A mission of hope

Karleen Wilde, daughter of Sunny and Ryan Wilde, is Miss Northwest Minnesota’s Outstanding Teen. She is using her title to  advance her platform on educating people about the importance of organ  donation.  (Submitted)
by David Hill
Editor
 
There have been so many organ donations and surgeries in this family they often joke that at Christmas they don’t exchange gifts, they exchange organs.
Thirteen-year-old Miss Northwest Minnesota’s Outstanding Teen, Karleen Wilde, is using her title and experience to educate others on the importance of organ donation.
Karleen is the daughter of Sunny and Ryan Wilde of Thief River Falls.
She was just 2-years-old when her mother received her first transplanted kidney from her grandmother and was 8 years old when her dad gave her mom a kidney. But that’s just the tip of the iceberg for the family. Her mom has had two other transplants, her uncle Troy Carlson had a kidney transplant, and her uncle on her father’s side received a kidney from two of his sisters along with a pancreas from a donor.
Karleen has taken these events in stride but the life-giving results of organ donation never cease to amaze her. “It’s crazy how big of an impact you can make as an organ donor,” said Karleen.
One person can save up to 60 lives through organ, eye and tissue donation.
Karleen believes so strongly in organ donation she made it her platform as Miss Northwest Outstanding Teen. 
Miss Outstanding Teen is a sister program to the Miss Minnesota Scholarship Pageant and Miss America Scholarship organization. Karleen will next compete for Miss Minnesota Teen on June 16 in Minneapolis.
In addition to organ donation being her platform, Karleen is also an ambassador for LifeSource, a non-profit organization that raises awareness of organ and tissue donation throughout the states of Minnesota, North Dakota and South Dakota. As an ambassador, she makes the rounds to many events raising awareness.
Each year in Minnesota, young people apply for their first driver’s license or identity card and are presented with an opportunity to register as an organ, eye and tissue donor. To help ensure that students have the information they need to make the decision that’s best for them, state law requires that all driver’s’ education programs (public, private and commercial) include 30 minutes of instruction on organ, eye and tissue donation.
The Make Your Mark program in Minnesota is a curriculum for driver’s education classes, and Karleen has taken advantage of the program to spread the word about the importance of being an organ donor to students getting their driver’s license.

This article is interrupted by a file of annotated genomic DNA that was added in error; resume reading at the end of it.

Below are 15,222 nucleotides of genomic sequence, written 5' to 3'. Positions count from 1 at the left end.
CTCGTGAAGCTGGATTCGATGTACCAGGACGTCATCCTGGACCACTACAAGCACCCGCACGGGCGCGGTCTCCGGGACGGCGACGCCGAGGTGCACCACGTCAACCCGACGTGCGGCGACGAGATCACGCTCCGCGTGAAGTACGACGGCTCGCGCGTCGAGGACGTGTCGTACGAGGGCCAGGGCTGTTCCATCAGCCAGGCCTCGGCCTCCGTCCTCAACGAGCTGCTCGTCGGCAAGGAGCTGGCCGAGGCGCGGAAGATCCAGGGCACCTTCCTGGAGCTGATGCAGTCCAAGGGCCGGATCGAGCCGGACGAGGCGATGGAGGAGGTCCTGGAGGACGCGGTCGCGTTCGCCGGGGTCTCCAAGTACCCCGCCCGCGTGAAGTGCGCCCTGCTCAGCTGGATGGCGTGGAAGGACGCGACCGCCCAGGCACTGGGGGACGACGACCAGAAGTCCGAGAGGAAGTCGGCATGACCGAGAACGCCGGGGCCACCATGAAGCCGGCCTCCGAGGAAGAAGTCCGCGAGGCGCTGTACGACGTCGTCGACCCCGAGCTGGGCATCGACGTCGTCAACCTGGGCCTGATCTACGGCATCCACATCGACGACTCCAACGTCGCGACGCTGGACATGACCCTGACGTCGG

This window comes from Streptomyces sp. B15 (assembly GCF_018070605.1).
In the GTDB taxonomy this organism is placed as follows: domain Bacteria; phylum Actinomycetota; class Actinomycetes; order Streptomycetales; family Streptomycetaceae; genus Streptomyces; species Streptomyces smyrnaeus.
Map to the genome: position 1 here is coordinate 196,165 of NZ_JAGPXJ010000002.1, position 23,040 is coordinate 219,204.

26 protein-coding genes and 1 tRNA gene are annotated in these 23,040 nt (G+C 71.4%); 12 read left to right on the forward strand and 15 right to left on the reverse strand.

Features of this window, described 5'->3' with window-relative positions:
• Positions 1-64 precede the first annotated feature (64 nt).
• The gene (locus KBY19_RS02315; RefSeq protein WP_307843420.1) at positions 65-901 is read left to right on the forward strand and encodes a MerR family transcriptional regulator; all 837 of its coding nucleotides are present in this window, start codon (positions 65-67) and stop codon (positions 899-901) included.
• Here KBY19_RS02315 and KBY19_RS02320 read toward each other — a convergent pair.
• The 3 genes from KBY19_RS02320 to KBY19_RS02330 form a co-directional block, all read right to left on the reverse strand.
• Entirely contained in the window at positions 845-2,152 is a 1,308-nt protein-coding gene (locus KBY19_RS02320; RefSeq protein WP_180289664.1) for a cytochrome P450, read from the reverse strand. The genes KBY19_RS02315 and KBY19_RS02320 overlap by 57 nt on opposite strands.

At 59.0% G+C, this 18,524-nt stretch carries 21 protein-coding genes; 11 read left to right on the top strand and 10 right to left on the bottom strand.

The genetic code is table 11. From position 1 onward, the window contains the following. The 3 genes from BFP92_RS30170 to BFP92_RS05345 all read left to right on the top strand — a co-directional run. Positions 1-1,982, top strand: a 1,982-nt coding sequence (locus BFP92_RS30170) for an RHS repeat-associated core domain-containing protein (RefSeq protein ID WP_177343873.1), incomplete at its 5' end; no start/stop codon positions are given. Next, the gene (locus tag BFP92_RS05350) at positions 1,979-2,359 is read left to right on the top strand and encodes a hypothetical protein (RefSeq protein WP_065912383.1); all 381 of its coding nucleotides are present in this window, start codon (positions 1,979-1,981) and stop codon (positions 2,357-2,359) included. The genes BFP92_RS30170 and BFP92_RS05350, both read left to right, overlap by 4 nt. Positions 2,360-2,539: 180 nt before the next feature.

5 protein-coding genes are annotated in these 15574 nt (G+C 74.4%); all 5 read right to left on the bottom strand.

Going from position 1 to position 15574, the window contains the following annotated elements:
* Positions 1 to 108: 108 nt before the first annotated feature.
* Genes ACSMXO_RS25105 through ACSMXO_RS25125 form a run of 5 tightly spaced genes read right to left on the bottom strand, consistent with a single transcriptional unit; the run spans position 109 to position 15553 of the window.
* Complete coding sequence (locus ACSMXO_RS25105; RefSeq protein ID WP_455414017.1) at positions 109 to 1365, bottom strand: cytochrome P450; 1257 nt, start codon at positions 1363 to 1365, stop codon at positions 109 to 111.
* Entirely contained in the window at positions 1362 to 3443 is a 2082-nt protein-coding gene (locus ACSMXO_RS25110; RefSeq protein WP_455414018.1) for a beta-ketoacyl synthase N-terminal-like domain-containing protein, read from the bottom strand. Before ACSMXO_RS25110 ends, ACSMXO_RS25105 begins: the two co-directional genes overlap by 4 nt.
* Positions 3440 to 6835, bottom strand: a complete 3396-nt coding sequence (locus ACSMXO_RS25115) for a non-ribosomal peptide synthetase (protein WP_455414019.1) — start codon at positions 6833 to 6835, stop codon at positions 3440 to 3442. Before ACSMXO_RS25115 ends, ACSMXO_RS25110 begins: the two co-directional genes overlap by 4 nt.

To date, Karleen has spoken to two groups in Thief River Falls, two groups in Newfolden, Red Lake Falls, Warren and quite a few other places. Wilde said she loves hearing from students who have learned something new.
People often have a lot of questions and misperceptions about organ donation. Wilde tells people that “the number one priority of the hospital after an accident or injury is to save your life.” Whether or not they are a donor is not even considered until every effort has been made to save their life.
Another important fact is that anyone can register as an organ, eye and tissue donor. Age or health should not prevent anyone from registering to be a donor. The oldest organ donor was 92.
When it comes to waiting for an organ transplant, Wilde knows that we are all created equal. Wealthy or famous individuals cannot and do not get bumped up higher on the waiting list. Factors such as blood type, body size, location, severity of illness and length of time on the waiting list are used to determine the best candidate for an organ.
In Karleen’s experience, her mother, Sunny, was on a waiting list and it seemed a match was going to be difficult to find, and then they discovered her husband, Ryan, was a match.
“It’s crazy that he met all the factors and was a match,” said Karleen. “I didn’t understand it, but was so excited.”
Karleen admits she didn’t like being the person who had to lift things, like groceries for her parents after the surgery, but in a tip of the hat to romanticism, said they are very close.
Not everyone is as fortunate as Sunny. Each day, 22 people die while waiting for a transplant.
Thousands of men, women and children in the United States are waiting for organ transplants that could save their lives. Each year, about one-third of those people receive life-saving transplants and a hope for a renewed life because of the generosity of individuals who at a time of personal grief think of others in need.
That’s why Karleen thinks it’s an important mission, and why she includes it in nearly every aspect of her life.
While Karleen may have balked a bit at lifting grocery bags, she’s not shrinking violet. She is involved in 4-H volleyball, basketball, dance, voice, guitar and track. 
Her favorite activity, however, is horse riding. And she’s using her favorite activity to again help her spread the word about organ donations. This May, she’ll be joining Trails4Transplants on their trail ride to Bird Island. Since school is still in session, she’ll be joining the trail ride on weekends. 
Trails4Transplants was officially formed in November of 2012. Their goal is to complete a 2,000 mile total journey over a six-year time span. This ride will conclude in 2018. Participants are passionate about saving and enhancing lives through the generous gift of organ and tissue donation.
Wilde is certainly well on her way to making the best of her teenage years to help others. We can only wonder what she may accomplish as an adult.